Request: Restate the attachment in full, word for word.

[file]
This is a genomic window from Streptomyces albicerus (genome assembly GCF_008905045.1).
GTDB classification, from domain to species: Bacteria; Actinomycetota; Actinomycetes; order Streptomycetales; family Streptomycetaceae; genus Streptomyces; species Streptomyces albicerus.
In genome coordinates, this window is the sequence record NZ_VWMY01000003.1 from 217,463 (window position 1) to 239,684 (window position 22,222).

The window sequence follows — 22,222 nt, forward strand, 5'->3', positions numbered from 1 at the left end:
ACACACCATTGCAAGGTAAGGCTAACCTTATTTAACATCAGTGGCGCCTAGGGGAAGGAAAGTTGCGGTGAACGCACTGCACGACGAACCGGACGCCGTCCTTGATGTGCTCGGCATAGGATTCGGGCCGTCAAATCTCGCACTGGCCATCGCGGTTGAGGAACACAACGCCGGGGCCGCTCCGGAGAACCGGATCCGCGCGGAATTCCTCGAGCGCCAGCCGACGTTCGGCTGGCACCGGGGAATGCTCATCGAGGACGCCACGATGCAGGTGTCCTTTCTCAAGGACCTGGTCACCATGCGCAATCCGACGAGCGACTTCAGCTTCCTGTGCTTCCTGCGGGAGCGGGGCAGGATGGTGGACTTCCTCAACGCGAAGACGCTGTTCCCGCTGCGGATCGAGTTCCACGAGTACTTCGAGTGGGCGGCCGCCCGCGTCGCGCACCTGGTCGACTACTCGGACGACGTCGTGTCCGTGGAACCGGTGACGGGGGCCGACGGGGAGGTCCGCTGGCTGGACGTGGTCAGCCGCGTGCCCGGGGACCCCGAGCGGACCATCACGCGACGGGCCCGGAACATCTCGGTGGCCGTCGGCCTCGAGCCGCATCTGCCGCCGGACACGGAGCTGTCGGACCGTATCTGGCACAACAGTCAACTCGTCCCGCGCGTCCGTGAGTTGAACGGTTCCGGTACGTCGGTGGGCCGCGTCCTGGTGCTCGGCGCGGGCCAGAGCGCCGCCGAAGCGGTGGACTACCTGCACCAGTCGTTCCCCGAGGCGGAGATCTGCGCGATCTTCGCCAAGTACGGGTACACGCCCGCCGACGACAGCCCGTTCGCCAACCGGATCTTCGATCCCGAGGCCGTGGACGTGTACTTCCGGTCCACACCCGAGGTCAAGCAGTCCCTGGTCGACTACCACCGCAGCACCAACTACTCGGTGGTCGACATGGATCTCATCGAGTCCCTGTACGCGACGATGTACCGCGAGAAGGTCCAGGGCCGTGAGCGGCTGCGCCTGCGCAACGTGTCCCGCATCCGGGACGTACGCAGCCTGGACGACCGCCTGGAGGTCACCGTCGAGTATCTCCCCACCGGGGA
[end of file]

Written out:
This is a genomic window from Streptomyces albicerus (genome assembly GCF_008905045.1).
GTDB classification, from domain to species: Bacteria; Actinomycetota; Actinomycetes; order Streptomycetales; family Streptomycetaceae; genus Streptomyces; species Streptomyces albicerus.
In genome coordinates, this window is the sequence record NZ_VWMY01000003.1 from 217,463 (window position 1) to 239,684 (window position 22,222).

The window sequence follows — 22,222 nt, forward strand, 5'->3', positions numbered from 1 at the left end:
ACACACCATTGCAAGGTAAGGCTAACCTTATTTAACATCAGTGGCGCCTAGGGGAAGGAAAGTTGCGGTGAACGCACTGCACGACGAACCGGACGCCGTCCTTGATGTGCTCGGCATAGGATTCGGGCCGTCAAATCTCGCACTGGCCATCGCGGTTGAGGAACACAACGCCGGGGCCGCTCCGGAGAACCGGATCCGCGCGGAATTCCTCGAGCGCCAGCCGACGTTCGGCTGGCACCGGGGAATGCTCATCGAGGACGCCACGATGCAGGTGTCCTTTCTCAAGGACCTGGTCACCATGCGCAATCCGACGAGCGACTTCAGCTTCCTGTGCTTCCTGCGGGAGCGGGGCAGGATGGTGGACTTCCTCAACGCGAAGACGCTGTTCCCGCTGCGGATCGAGTTCCACGAGTACTTCGAGTGGGCGGCCGCCCGCGTCGCGCACCTGGTCGACTACTCGGACGACGTCGTGTCCGTGGAACCGGTGACGGGGGCCGACGGGGAGGTCCGCTGGCTGGACGTGGTCAGCCGCGTGCCCGGGGACCCCGAGCGGACCATCACGCGACGGGCCCGGAACATCTCGGTGGCCGTCGGCCTCGAGCCGCATCTGCCGCCGGACACGGAGCTGTCGGACCGTATCTGGCACAACAGTCAACTCGTCCCGCGCGTCCGTGAGTTGAACGGTTCCGGTACGTCGGTGGGCCGCGTCCTGGTGCTCGGCGCGGGCCAGAGCGCCGCCGAAGCGGTGGACTACCTGCACCAGTCGTTCCCCGAGGCGGAGATCTGCGCGATCTTCGCCAAGTACGGGTACACGCCCGCCGACGACAGCCCGTTCGCCAACCGGATCTTCGATCCCGAGGCCGTGGACGTGTACTTCCGGTCCACACCCGAGGTCAAGCAGTCCCTGGTCGACTACCACCGCAGCACCAACTACTCGGTGGTCGACATGGATCTCATCGAGTCCCTGTACGCGACGATGTACCGCGAGAAGGTCCAGGGCCGTGAGCGGCTGCGCCTGCGCAACGTGTCCCGCATCCGGGACGTACGCAGCCTGGACGACCGCCTGGAGGTCACCGTCGAGTATCTCCCCACCGGGGA